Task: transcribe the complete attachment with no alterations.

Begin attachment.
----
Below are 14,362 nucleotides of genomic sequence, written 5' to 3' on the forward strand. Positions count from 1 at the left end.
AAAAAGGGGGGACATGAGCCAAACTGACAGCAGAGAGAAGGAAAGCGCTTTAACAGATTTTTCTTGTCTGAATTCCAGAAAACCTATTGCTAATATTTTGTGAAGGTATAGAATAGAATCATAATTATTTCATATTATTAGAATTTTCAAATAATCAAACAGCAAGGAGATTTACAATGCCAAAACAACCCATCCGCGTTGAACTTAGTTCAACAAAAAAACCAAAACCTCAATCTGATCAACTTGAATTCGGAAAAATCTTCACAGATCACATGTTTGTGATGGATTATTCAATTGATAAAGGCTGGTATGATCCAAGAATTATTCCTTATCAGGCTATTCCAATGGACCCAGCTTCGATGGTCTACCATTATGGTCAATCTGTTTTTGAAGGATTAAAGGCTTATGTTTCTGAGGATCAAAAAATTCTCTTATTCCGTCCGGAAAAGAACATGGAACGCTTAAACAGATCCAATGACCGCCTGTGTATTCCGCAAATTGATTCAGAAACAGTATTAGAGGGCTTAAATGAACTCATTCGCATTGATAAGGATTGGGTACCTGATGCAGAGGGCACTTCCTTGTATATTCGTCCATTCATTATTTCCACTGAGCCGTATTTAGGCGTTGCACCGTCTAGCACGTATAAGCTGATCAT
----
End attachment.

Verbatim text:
Below are 14,362 nucleotides of genomic sequence, written 5' to 3' on the forward strand. Positions count from 1 at the left end.
AAAAAGGGGGGACATGAGCCAAACTGACAGCAGAGAGAAGGAAAGCGCTTTAACAGATTTTTCTTGTCTGAATTCCAGAAAACCTATTGCTAATATTTTGTGAAGGTATAGAATAGAATCATAATTATTTCATATTATTAGAATTTTCAAATAATCAAACAGCAAGGAGATTTACAATGCCAAAACAACCCATCCGCGTTGAACTTAGTTCAACAAAAAAACCAAAACCTCAATCTGATCAACTTGAATTCGGAAAAATCTTCACAGATCACATGTTTGTGATGGATTATTCAATTGATAAAGGCTGGTATGATCCAAGAATTATTCCTTATCAGGCTATTCCAATGGACCCAGCTTCGATGGTCTACCATTATGGTCAATCTGTTTTTGAAGGATTAAAGGCTTATGTTTCTGAGGATCAAAAAATTCTCTTATTCCGTCCGGAAAAGAACATGGAACGCTTAAACAGATCCAATGACCGCCTGTGTATTCCGCAAATTGATTCAGAAACAGTATTAGAGGGCTTAAATGAACTCATTCGCATTGATAAGGATTGGGTACCTGATGCAGAGGGCACTTCCTTGTATATTCGTCCATTCATTATTTCCACTGAGCCGTATTTAGGCGTTGCACCGTCTAGCACGTATAAGCTGATCAT